Wages: low, in the USA workers are poorly compensated and earn under $15 an hour, they are often pushed to work faster so companies can profit more
- Involves worker exploitation, laborer issues, human rights concerns
Where does most veal come from?
The United States is the world’s top veal exporter followed by Ireland, Canada, Australia, Mexico, Netherlands, Germany, Spain, Poland and France.
Is veal nutritious?
Veal contains protein, zinc, niacin, vitamin B12 and B6 but usually contains antibiotics, which are used to prevent and treat calf diseases. Additionally, veal is also high in cholesterol and saturated fat.
veal is acidic.
Is veal alkaline or acidic? Veal is acidic. What is the pH level of veal? Veal has a 4.0 pH level once digested. Meat is an acidic food group.
When you eat food, it breaks down to an ash residue that can be neutral, acidic or alkaline. Minerals such as potassium, calcium, magnesium, sodium, zinc, silver, copper and iron produce an alkaline ash; whereas sulfur, phosphorus, chlorine and iodine, which are in meat, coffee, dairy and alcohol, leave an acid ash.
Going alkaline easier than ever with this: Acidic and Alkaline Foods List
veal is gluten free.
Is veal gluten free? Yes, veal is gluten free. Veal does not contain gluten when unseasoned. Veal is a type of meat, therefore making it a naturally gluten free food.
While celiac disease may not be as rampant as many marketing trends lead us to believe, you may have a gluten sensitivity…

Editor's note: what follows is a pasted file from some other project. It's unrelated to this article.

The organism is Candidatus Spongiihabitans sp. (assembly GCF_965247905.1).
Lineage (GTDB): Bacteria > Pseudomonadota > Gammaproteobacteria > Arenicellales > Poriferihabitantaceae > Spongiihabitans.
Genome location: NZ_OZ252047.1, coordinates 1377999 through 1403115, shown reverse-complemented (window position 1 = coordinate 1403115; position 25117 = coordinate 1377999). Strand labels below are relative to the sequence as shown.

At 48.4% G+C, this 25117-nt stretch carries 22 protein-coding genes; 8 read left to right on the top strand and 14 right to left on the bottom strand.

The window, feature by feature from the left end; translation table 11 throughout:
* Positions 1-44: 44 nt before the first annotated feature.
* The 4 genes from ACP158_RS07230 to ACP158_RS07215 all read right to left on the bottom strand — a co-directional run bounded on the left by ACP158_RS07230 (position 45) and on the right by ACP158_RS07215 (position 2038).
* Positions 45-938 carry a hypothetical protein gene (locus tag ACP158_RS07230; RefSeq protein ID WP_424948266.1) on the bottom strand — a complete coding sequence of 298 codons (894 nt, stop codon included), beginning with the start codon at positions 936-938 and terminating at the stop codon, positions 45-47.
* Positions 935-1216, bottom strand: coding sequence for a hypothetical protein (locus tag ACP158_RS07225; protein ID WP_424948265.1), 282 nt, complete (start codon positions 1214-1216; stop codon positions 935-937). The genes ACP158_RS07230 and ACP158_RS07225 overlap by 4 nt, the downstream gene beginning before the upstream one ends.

Celiac and gluten sensitivity symptoms are similar and may include:
- recurring abdominal pain
- chronic diarrhea
- numbness in hands and feet
- chronic fatigue
- joint pain
- unexplained infertility
- low bone density (osteopenia or osteoporosis)
There are hundreds of potential symptoms, many of which are also symptoms of other conditions.
Going gluten-free easier than ever with this: Gluten and Gluten Free Foods List
veal is not a common food allergen.
Is veal a common food allergen? No, veal is not a common food allergen. Some people may experience allergic reactions to veal but it is relatively rare by comparison.
A group of the eight major allergenic foods, AKA the Big-8, include:
- crustacean shellfish
- tree nuts
These foods account for about 90% of all food allergies in the United States.
Severe food allergies can be life threatening. Following ingestion of a food allergen, a person with food allergies can experience a severe, life-threatening allergic reaction called anaphylaxis.
Persons may still be allergic to and have serious reactions to foods other than the eight foods identified by the law.
Be aware of common dietary restrictions and food allergens with this: The Big 8 Most Common Food Allergens List
veal has a high water footprint.
Does veal have a high or low water footprint? Veal has a relatively high water footprint compared to other foods.
What is the water footprint of veal? It takes 15,415 liters of water to produce 1 kilogram of bovine meat / 1,847 gallons of water to produce 1 pound of bovine meat.
Did you know that water is a finite, non-renewable resource?